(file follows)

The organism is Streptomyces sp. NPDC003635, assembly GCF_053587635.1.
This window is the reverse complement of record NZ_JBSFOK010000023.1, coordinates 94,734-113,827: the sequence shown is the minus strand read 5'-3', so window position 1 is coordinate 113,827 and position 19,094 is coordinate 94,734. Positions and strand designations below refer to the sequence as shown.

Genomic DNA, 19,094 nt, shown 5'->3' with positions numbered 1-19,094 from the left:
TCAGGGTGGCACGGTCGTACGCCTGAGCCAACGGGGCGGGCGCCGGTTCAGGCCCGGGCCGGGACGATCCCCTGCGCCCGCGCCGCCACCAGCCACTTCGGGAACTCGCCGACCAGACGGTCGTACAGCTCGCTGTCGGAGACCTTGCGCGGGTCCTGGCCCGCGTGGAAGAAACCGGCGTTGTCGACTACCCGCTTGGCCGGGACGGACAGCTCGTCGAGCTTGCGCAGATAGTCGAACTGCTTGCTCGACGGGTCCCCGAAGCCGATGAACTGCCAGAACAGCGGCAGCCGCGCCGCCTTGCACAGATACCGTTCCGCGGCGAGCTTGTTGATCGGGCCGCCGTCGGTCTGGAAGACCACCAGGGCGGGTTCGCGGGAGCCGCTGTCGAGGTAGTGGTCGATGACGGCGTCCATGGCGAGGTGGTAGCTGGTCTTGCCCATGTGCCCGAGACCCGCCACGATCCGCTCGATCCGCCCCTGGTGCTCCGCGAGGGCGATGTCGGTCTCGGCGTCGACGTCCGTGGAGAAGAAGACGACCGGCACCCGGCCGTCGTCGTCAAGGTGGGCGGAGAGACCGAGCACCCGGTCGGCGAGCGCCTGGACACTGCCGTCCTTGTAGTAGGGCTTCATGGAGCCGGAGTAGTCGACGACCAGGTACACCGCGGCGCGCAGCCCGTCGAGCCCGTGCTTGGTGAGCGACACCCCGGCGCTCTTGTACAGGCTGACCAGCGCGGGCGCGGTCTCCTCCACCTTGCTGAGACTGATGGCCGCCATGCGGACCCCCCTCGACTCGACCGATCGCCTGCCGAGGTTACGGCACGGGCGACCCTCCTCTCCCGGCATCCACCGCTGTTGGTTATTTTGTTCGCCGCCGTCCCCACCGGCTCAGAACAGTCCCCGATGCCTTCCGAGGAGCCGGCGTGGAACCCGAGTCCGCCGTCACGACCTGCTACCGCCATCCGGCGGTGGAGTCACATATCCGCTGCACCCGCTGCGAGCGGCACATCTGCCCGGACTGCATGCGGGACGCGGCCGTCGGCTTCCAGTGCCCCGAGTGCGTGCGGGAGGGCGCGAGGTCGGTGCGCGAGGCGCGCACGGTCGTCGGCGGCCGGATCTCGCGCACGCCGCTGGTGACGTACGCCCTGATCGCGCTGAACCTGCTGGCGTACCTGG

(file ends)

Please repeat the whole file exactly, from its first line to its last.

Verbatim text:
The organism is Streptomyces sp. NPDC003635, assembly GCF_053587635.1.
This window is the reverse complement of record NZ_JBSFOK010000023.1, coordinates 94,734-113,827: the sequence shown is the minus strand read 5'-3', so window position 1 is coordinate 113,827 and position 19,094 is coordinate 94,734. Positions and strand designations below refer to the sequence as shown.

Genomic DNA, 19,094 nt, shown 5'->3' with positions numbered 1-19,094 from the left:
TCAGGGTGGCACGGTCGTACGCCTGAGCCAACGGGGCGGGCGCCGGTTCAGGCCCGGGCCGGGACGATCCCCTGCGCCCGCGCCGCCACCAGCCACTTCGGGAACTCGCCGACCAGACGGTCGTACAGCTCGCTGTCGGAGACCTTGCGCGGGTCCTGGCCCGCGTGGAAGAAACCGGCGTTGTCGACTACCCGCTTGGCCGGGACGGACAGCTCGTCGAGCTTGCGCAGATAGTCGAACTGCTTGCTCGACGGGTCCCCGAAGCCGATGAACTGCCAGAACAGCGGCAGCCGCGCCGCCTTGCACAGATACCGTTCCGCGGCGAGCTTGTTGATCGGGCCGCCGTCGGTCTGGAAGACCACCAGGGCGGGTTCGCGGGAGCCGCTGTCGAGGTAGTGGTCGATGACGGCGTCCATGGCGAGGTGGTAGCTGGTCTTGCCCATGTGCCCGAGACCCGCCACGATCCGCTCGATCCGCCCCTGGTGCTCCGCGAGGGCGATGTCGGTCTCGGCGTCGACGTCCGTGGAGAAGAAGACGACCGGCACCCGGCCGTCGTCGTCAAGGTGGGCGGAGAGACCGAGCACCCGGTCGGCGAGCGCCTGGACACTGCCGTCCTTGTAGTAGGGCTTCATGGAGCCGGAGTAGTCGACGACCAGGTACACCGCGGCGCGCAGCCCGTCGAGCCCGTGCTTGGTGAGCGACACCCCGGCGCTCTTGTACAGGCTGACCAGCGCGGGCGCGGTCTCCTCCACCTTGCTGAGACTGATGGCCGCCATGCGGACCCCCCTCGACTCGACCGATCGCCTGCCGAGGTTACGGCACGGGCGACCCTCCTCTCCCGGCATCCACCGCTGTTGGTTATTTTGTTCGCCGCCGTCCCCACCGGCTCAGAACAGTCCCCGATGCCTTCCGAGGAGCCGGCGTGGAACCCGAGTCCGCCGTCACGACCTGCTACCGCCATCCGGCGGTGGAGTCACATATCCGCTGCACCCGCTGCGAGCGGCACATCTGCCCGGACTGCATGCGGGACGCGGCCGTCGGCTTCCAGTGCCCCGAGTGCGTGCGGGAGGGCGCGAGGTCGGTGCGCGAGGCGCGCACGGTCGTCGGCGGCCGGATCTCGCGCACGCCGCTGGTGACGTACGCCCTGATCGCGCTGAACCTGCTGGCGTACCTGG